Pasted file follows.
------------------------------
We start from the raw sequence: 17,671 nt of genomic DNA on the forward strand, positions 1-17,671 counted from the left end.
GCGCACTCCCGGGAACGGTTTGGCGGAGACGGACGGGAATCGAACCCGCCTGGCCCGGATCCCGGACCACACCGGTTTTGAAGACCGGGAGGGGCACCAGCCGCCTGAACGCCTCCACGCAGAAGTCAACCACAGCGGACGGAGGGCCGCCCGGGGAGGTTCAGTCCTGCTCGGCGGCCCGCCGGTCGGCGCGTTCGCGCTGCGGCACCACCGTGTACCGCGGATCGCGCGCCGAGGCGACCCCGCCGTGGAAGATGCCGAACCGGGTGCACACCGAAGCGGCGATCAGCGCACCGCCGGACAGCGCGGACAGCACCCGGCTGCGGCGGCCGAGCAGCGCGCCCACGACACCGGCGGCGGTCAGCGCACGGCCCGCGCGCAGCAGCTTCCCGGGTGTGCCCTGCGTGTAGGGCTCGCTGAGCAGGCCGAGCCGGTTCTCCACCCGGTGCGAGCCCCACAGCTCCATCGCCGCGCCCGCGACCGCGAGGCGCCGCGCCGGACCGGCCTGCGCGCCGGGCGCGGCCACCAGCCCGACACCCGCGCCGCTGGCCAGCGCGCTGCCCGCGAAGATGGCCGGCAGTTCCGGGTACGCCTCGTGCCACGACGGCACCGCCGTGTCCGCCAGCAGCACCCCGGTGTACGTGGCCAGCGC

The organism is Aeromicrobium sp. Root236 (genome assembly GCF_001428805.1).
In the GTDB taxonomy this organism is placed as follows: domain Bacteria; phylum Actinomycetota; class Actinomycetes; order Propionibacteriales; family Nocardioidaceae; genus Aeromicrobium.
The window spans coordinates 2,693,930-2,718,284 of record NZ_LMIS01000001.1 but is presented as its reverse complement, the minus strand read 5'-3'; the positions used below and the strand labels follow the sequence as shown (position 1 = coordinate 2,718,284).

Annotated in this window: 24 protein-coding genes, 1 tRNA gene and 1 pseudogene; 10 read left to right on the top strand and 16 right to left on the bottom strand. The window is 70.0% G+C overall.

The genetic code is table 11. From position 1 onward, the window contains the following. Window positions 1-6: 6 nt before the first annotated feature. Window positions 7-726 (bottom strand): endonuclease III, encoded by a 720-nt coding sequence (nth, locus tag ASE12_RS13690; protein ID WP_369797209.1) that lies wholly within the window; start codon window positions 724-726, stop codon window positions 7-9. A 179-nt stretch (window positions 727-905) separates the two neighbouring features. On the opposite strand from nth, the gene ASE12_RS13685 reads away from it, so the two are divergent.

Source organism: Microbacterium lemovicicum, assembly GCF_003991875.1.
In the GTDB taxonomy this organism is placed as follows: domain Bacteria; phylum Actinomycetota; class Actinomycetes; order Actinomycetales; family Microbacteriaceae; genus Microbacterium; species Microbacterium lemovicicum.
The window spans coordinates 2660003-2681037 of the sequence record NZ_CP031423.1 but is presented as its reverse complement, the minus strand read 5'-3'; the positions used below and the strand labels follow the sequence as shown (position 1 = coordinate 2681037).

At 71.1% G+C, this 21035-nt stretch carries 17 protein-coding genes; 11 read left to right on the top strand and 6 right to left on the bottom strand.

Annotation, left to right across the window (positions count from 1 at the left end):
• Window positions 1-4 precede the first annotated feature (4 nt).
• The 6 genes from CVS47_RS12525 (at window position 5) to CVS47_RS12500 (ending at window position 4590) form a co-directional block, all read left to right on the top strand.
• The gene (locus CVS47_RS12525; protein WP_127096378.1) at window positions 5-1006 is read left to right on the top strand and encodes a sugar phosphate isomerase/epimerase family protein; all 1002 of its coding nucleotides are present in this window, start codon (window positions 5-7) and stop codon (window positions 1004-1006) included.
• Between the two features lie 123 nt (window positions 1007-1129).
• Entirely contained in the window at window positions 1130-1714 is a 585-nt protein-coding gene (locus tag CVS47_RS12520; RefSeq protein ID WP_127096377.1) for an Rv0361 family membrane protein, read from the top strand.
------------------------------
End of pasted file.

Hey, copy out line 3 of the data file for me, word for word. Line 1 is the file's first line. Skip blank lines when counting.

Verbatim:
The organism is Aeromicrobium sp. Root236 (genome assembly GCF_001428805.1).